• Aerial photos from 1938 (provided by R.B. Long) and 1993 DOQQ (USGS)

  • Anecdotal Stories confirm and connect the structures

  • 1938 photo and geo-rectified it to 1993 DOQQ

  • Relayed info back to lead Archaeologist Edward “Clay” Swindell

  • GPR survey on the site slightly adjacent to our original findings led by the lead Archaeologist

  • Processed data readings from GPR survey

  • Created a 3D image and analyzed data using RADAN 6.6 software

  • Reported results to Edward “Clay” Swindell for further GPR surveys of the surrounding areas and future excavation on the site

Map of cobb s point 1850
Map of Cobb’s Point 1850

Actual aerial images
Actual Aerial images


1993 DOQQ

Exelis envi 4 7
Exelis ENVI 4.7

  • The team then used Exelis ENVI software to find common geographic points so they would be co-registered and we could begin warping the photos.

  • ENVI is the premier commercial software solution for processing and analyzing geospatial imagery.

Geo referencing and warping
Geo-Referencing and Warping

  • With the aerial photos now warped and co-registered they share geographic coordinates.

  • The team then enhanced the images to increase the contrast & lighting.

Shore line and structure overlay
Shore line and Structure Overlay


1993 image with 1938 features

Field work
Field Work

After all our images were processed the team then visited the site to begin marking with flags where the two barns were using the geo-coordinates given by ENVI.

Change of plans
Change of Plans

  • The team then relayed this information to Edward “Clay” Swindell; the Archaeologist that directed our data collection.

  • Edward Swindell pointed out a change in surface appearance on land adjacent to the location our analysis had indicated for the barn-like structures.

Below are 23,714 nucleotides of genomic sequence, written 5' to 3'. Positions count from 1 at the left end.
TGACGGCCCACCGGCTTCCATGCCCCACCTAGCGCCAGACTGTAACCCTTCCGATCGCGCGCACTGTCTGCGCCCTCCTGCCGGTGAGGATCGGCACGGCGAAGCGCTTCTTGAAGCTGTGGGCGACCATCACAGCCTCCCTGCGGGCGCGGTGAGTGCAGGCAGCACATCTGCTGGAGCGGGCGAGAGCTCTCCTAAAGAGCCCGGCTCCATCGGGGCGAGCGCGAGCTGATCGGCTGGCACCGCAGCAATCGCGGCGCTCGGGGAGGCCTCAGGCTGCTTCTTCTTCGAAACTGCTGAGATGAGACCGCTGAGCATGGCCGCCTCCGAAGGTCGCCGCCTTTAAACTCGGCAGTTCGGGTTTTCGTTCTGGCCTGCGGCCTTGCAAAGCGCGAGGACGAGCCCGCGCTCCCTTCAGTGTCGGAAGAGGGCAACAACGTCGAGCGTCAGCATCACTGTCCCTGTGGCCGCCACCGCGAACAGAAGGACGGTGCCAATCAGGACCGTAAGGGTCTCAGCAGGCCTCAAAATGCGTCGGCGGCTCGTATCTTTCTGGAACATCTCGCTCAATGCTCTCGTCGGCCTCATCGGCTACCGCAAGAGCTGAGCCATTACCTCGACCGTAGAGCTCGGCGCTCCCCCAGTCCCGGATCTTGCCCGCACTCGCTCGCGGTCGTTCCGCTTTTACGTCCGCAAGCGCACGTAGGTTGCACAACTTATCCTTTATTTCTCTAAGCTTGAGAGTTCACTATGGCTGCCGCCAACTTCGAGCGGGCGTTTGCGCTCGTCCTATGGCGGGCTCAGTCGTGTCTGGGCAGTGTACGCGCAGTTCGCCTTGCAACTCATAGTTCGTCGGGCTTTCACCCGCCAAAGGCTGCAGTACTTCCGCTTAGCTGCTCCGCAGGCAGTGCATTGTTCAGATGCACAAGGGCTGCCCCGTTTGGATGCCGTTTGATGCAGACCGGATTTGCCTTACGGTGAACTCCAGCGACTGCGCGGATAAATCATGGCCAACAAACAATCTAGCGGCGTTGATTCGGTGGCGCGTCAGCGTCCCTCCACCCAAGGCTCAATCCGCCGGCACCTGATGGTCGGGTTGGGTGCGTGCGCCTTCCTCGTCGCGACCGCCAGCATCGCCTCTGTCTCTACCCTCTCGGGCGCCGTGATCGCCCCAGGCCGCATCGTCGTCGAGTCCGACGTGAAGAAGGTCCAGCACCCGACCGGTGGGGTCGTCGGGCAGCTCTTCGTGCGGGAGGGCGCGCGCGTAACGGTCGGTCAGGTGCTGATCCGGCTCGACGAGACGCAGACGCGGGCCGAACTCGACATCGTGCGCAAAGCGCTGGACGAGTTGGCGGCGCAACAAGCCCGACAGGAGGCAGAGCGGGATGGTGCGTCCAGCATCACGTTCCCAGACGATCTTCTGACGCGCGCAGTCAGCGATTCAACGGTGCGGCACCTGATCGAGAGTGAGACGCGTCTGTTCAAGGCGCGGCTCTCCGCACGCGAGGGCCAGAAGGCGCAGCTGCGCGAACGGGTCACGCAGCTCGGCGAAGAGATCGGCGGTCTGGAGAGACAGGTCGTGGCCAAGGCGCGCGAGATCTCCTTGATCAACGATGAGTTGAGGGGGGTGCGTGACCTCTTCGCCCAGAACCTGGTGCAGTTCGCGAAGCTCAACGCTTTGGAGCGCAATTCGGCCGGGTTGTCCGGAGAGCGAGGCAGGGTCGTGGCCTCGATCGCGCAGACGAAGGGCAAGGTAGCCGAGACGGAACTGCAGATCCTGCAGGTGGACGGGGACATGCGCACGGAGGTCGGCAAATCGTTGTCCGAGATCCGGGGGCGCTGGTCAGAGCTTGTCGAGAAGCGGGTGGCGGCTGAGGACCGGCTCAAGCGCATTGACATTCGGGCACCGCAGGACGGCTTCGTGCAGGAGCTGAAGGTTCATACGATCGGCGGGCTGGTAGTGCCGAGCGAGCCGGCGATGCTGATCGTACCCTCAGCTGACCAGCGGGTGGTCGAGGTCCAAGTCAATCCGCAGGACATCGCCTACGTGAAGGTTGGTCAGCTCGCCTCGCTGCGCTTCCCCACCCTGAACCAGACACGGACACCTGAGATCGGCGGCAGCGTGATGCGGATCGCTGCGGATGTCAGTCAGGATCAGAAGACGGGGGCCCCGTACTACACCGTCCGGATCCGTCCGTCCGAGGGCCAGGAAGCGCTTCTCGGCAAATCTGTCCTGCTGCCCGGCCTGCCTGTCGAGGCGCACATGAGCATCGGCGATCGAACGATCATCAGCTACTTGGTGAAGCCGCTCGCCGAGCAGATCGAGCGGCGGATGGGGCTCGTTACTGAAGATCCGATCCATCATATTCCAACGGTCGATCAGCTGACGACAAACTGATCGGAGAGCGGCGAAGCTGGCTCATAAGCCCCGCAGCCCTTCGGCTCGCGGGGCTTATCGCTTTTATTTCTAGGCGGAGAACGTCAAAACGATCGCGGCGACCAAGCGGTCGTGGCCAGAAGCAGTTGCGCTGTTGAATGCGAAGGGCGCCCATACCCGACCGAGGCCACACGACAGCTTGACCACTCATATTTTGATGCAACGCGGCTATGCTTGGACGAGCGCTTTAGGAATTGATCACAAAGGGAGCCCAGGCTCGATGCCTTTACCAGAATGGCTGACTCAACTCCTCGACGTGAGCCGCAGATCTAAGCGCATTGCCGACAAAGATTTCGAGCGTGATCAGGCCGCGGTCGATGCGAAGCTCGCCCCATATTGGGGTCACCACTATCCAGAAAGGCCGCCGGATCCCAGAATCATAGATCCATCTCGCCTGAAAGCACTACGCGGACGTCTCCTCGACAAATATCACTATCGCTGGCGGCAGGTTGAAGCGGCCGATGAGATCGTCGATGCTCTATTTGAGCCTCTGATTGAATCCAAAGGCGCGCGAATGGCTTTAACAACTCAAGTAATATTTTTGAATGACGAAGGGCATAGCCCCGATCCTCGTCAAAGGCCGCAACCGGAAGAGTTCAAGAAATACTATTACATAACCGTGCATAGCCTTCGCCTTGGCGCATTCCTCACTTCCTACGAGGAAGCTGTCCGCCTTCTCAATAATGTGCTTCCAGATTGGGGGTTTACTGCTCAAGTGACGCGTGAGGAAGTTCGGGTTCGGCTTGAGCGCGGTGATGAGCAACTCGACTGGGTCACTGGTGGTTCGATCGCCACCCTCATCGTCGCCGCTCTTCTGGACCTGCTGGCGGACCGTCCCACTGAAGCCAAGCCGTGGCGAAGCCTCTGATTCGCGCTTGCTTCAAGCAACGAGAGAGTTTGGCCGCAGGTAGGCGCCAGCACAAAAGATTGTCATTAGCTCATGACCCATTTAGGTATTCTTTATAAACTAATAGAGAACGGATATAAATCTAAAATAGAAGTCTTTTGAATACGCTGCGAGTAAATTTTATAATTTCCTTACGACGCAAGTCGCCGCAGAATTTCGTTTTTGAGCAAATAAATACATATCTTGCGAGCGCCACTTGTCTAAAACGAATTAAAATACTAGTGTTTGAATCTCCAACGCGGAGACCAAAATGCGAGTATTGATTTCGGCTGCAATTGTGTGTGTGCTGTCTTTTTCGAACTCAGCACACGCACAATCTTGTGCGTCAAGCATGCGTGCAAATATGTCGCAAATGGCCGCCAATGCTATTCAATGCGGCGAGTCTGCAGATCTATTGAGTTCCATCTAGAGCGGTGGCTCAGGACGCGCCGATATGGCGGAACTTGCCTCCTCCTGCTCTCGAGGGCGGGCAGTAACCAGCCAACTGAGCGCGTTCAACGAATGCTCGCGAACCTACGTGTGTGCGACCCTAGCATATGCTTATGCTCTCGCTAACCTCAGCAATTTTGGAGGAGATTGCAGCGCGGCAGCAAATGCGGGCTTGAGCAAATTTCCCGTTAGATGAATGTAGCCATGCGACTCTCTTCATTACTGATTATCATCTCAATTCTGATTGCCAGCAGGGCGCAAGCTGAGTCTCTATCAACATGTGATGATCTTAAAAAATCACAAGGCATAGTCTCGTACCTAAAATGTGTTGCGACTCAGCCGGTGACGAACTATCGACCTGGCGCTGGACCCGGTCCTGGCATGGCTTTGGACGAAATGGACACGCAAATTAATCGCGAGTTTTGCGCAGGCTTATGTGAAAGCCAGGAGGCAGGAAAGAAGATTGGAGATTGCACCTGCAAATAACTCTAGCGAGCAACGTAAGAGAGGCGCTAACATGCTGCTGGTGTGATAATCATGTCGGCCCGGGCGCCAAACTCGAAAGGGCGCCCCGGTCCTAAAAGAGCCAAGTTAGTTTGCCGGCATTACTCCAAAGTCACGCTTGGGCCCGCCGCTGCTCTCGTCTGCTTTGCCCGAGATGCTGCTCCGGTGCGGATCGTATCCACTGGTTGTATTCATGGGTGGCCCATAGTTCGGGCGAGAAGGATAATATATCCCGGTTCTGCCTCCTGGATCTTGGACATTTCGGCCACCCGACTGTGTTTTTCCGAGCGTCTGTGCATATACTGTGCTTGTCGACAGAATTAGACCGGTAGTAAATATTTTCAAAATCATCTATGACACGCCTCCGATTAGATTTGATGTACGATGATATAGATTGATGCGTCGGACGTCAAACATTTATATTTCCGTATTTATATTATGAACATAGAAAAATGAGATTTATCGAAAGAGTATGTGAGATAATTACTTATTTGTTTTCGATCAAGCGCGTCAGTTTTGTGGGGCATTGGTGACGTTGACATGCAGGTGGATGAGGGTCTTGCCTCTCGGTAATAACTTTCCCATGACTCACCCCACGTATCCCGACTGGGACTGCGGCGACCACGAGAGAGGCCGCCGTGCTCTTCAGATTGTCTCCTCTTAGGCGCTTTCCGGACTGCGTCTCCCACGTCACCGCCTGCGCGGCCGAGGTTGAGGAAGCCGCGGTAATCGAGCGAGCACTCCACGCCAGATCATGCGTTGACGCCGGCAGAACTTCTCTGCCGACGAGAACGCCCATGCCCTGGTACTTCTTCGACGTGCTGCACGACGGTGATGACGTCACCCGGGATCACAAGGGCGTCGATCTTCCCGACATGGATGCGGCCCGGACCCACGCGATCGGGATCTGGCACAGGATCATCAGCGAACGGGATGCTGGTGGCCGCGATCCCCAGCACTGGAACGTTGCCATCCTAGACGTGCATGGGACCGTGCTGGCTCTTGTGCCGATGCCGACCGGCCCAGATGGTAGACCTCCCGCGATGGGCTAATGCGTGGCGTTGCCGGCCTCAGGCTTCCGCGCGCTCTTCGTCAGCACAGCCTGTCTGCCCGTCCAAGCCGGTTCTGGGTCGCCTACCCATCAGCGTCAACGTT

• The team followed the archaeologist’s lead and set up a 25x25 m grid. In this area the team commenced the GPR survey.

New area of interest
New Area of Interest

New area for GPR Survey




1 meter apart




Actual shot of the grid
Actual Shot of the Grid

Infamous bush that gave the team issues

Stopping line

Radan 6 6


Gpr readings
GPR Readings

16 meters between subsurface features

16 meters between subsurface features

Data readings and results
Data Readings and Results


Possible foundation for chimneys

(16 meters apart)

A typical early colonial home, roughly contemporary to the courthouse and customs building at Cobbs Point.

After maximizing the quality of the files, the team then created a 3D image.


.68 m depth

Shows the chimney foundation persisting almost 2 feet into the ground

1 m depth

1.34 m depth


  • All in all, the GPR survey gave the team promising results that there were subsurface features. It revealed the presence of a structure whose identity remains unknown until future work.

Future work
Future Work

  • Led by Edward “Clay” Swindell (Archaeologist) additional GPR surveys may be taken in areas surrounding the original GPR survey grid.

  • Also sonar may be done in the surrounding water areas to reveal relics of the dock. (e.g. dock pilings or piling holes)

  • Physical probing or excavation may be done of the subsurface features revealed by the team’s work.

Problems encountered
Problems Encountered

  • ENVI 4.7: angle of observation, sunlight, and shadows caused ground control points uncertainty

  • Field Work with GPR: inconsistent lengths of the transects, GPS coordinate uncertainty, battery failure and rebooting issues

  • RADAN 6.6: graphics card wouldn’t allow RADAN to be accessed on Mac, incorrect approaches to rendering a 3D Display